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Eccentric Brasilia

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Territorial occupation in the Federal District, Brazil, is characterised by the dichotomy between (a) the Pilot Plan, the bit of the Capital originally designed by Lúcio Costa, where only circa 10% of the population of the whole city lives today, and where the huge majority of all jobs are located, and (b) the other cities which constitute the Federal District, inhabited by the other 90%, with a limited number of jobs. Moreover, a morphological analysis surprisingly reveals that, even from the very beginning, in the 1960s, the Pilot Plan is not central to the city as a whole, in contradiction to the declared intentions of Costa's project. This paper explores analytical procedures to characterise such eccentricity, as well as the ‘poli-nucleation’ and sparseness of this urban formation, as compared with other Brazilian cities. It also comments on the high social costs involved in such configuration and it reveals that the same underlying and segregative logic still prevails in current urban design policies, by which every effort is made towards preventing a greater number of people from living near the greater concentration of jobs, and even from using more intensely the monumental spaces of the city in their daily lives.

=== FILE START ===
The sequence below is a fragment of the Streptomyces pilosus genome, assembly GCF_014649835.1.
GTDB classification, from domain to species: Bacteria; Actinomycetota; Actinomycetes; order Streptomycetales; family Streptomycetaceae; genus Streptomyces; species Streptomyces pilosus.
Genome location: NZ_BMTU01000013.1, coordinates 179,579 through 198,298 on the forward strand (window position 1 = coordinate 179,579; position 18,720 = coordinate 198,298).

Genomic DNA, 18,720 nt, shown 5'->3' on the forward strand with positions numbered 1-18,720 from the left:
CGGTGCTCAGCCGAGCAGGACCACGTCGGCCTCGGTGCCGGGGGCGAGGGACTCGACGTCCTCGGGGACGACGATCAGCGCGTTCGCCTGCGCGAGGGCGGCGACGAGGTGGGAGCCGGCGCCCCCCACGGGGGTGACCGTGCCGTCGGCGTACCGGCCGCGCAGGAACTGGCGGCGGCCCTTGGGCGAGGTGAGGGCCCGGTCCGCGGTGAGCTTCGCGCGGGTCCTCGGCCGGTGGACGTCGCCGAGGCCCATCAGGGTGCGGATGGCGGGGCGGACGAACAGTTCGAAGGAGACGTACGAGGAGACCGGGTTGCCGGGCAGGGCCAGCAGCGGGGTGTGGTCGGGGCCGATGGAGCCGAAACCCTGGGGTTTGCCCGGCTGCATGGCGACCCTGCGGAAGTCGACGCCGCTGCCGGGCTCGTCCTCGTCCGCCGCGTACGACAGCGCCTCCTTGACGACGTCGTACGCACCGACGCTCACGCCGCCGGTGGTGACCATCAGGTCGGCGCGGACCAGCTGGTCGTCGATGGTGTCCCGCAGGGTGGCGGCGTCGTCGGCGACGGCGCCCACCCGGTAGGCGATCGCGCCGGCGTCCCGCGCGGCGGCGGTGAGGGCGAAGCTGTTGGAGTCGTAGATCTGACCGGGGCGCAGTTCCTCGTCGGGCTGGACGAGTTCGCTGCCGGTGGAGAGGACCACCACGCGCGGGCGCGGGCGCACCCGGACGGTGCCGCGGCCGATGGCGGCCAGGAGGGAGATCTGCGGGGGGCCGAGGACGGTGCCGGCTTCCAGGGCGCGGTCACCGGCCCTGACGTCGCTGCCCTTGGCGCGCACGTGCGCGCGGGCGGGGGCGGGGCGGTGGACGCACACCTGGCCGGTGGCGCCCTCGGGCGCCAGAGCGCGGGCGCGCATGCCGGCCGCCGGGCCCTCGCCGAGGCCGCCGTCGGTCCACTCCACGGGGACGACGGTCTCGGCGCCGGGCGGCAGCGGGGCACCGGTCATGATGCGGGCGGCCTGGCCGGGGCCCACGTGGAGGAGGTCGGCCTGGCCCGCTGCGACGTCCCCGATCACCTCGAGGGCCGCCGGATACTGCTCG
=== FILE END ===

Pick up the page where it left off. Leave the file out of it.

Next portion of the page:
This is an updated version (April 2002) of the paper presented to the Space Syntax – III International Symposium, Atlanta, 7–11 May 2001.

URBAN DESIGN International (2002) 7, 19–28. doi: 10.1057/palgrave.udi.9000063
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Document Type: Original Article

Affiliations: Programa de Pós-Graduação em Arquitetura e Urbanismo, Faculdade de Arquitetura e Urbanismo, Universidade de Brasília, Brazil

Publication date: 01 March 2002

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